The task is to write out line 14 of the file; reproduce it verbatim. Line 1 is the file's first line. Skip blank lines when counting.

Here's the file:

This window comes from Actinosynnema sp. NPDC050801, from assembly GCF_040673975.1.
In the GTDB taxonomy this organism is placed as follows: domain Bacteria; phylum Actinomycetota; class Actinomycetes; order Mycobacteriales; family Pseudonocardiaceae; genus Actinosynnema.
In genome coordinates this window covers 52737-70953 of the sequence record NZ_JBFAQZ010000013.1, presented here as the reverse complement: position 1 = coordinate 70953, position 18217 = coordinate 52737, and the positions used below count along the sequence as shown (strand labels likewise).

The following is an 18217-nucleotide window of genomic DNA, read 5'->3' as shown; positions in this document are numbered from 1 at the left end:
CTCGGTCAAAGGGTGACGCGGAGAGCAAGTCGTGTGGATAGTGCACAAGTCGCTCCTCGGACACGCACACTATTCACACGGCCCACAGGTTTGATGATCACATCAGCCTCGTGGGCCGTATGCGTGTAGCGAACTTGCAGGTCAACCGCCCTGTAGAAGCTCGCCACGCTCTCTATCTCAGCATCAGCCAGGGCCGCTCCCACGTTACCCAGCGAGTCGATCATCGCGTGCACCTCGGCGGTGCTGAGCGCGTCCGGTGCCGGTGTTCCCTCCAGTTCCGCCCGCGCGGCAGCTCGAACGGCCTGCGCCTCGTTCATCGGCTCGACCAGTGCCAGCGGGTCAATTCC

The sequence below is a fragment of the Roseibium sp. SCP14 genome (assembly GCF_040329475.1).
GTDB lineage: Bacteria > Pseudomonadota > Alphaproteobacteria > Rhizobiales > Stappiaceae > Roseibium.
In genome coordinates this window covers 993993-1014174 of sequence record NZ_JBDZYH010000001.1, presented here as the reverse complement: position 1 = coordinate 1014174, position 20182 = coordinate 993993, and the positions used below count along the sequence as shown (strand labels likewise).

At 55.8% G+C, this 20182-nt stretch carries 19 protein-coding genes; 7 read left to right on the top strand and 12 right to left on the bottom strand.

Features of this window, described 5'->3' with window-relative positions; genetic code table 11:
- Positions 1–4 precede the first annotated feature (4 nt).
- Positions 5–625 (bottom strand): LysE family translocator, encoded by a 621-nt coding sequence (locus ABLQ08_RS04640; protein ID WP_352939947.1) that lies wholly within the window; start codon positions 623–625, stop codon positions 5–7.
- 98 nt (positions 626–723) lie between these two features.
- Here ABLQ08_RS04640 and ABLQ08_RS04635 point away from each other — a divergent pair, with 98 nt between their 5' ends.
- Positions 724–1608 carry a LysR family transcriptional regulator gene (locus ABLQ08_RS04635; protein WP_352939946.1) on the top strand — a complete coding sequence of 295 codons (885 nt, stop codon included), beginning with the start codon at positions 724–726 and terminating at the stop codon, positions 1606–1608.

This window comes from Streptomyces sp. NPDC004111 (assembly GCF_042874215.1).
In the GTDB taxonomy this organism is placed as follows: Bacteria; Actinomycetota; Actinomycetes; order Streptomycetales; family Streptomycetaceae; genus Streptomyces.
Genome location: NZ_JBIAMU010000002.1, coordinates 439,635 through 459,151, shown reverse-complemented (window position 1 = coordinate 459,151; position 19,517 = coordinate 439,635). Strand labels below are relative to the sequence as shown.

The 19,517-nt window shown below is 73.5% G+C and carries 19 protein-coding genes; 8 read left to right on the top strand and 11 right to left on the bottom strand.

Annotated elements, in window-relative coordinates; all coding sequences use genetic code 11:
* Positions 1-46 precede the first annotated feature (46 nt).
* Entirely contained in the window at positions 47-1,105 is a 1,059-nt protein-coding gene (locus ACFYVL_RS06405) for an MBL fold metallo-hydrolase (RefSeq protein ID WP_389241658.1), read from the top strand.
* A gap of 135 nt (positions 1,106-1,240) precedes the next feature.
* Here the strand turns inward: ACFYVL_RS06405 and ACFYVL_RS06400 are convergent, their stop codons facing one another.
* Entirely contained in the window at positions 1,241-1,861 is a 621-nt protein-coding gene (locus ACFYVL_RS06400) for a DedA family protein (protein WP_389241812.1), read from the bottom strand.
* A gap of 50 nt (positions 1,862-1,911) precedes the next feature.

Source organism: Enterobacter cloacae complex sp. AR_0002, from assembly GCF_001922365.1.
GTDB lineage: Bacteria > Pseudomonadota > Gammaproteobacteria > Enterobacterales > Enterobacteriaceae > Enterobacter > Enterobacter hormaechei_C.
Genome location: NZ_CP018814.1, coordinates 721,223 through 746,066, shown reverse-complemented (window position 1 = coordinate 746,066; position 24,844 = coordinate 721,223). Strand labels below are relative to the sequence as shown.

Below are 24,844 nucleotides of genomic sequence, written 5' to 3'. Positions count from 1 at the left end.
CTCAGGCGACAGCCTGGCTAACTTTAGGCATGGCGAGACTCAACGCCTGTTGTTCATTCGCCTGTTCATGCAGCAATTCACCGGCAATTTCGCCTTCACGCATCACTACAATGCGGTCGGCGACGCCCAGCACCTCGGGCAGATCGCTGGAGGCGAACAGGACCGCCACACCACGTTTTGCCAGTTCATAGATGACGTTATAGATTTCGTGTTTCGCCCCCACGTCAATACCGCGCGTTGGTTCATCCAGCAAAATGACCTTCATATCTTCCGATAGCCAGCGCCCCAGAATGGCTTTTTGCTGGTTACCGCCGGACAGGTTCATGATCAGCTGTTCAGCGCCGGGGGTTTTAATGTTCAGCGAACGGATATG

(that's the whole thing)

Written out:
- Here ABLQ08_RS04640 and ABLQ08_RS04635 point away from each other — a divergent pair, with 98 nt between their 5' ends.